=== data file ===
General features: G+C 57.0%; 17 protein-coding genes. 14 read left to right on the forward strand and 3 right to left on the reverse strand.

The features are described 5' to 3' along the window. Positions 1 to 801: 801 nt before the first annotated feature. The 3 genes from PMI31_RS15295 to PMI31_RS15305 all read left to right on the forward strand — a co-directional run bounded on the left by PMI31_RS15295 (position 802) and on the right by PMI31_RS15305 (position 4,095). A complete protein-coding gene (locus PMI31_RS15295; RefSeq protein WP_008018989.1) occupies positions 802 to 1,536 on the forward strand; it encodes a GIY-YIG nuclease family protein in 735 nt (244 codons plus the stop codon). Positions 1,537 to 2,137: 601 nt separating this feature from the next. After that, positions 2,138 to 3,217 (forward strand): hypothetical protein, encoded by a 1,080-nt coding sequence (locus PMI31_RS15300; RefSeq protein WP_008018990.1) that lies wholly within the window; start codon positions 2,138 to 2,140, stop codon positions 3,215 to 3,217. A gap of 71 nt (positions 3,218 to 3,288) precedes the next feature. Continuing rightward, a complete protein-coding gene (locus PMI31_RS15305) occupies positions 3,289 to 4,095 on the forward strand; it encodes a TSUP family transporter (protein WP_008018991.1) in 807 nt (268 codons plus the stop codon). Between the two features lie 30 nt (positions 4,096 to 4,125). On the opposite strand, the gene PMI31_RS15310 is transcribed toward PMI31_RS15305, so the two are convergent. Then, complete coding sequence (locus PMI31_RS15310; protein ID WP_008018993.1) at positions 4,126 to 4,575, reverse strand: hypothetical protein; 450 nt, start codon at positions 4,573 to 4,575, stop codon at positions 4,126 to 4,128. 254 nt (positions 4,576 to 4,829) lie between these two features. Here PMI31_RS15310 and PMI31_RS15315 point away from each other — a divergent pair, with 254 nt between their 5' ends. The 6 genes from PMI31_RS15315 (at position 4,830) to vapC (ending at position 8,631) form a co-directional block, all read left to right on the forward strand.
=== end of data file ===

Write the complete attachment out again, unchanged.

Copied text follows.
General features: G+C 57.0%; 17 protein-coding genes. 14 read left to right on the forward strand and 3 right to left on the reverse strand.

The features are described 5' to 3' along the window. Positions 1 to 801: 801 nt before the first annotated feature. The 3 genes from PMI31_RS15295 to PMI31_RS15305 all read left to right on the forward strand — a co-directional run bounded on the left by PMI31_RS15295 (position 802) and on the right by PMI31_RS15305 (position 4,095). A complete protein-coding gene (locus PMI31_RS15295; RefSeq protein WP_008018989.1) occupies positions 802 to 1,536 on the forward strand; it encodes a GIY-YIG nuclease family protein in 735 nt (244 codons plus the stop codon). Positions 1,537 to 2,137: 601 nt separating this feature from the next. After that, positions 2,138 to 3,217 (forward strand): hypothetical protein, encoded by a 1,080-nt coding sequence (locus PMI31_RS15300; RefSeq protein WP_008018990.1) that lies wholly within the window; start codon positions 2,138 to 2,140, stop codon positions 3,215 to 3,217. A gap of 71 nt (positions 3,218 to 3,288) precedes the next feature. Continuing rightward, a complete protein-coding gene (locus PMI31_RS15305) occupies positions 3,289 to 4,095 on the forward strand; it encodes a TSUP family transporter (protein WP_008018991.1) in 807 nt (268 codons plus the stop codon). Between the two features lie 30 nt (positions 4,096 to 4,125). On the opposite strand, the gene PMI31_RS15310 is transcribed toward PMI31_RS15305, so the two are convergent. Then, complete coding sequence (locus PMI31_RS15310; protein ID WP_008018993.1) at positions 4,126 to 4,575, reverse strand: hypothetical protein; 450 nt, start codon at positions 4,573 to 4,575, stop codon at positions 4,126 to 4,128. 254 nt (positions 4,576 to 4,829) lie between these two features. Here PMI31_RS15310 and PMI31_RS15315 point away from each other — a divergent pair, with 254 nt between their 5' ends. The 6 genes from PMI31_RS15315 (at position 4,830) to vapC (ending at position 8,631) form a co-directional block, all read left to right on the forward strand.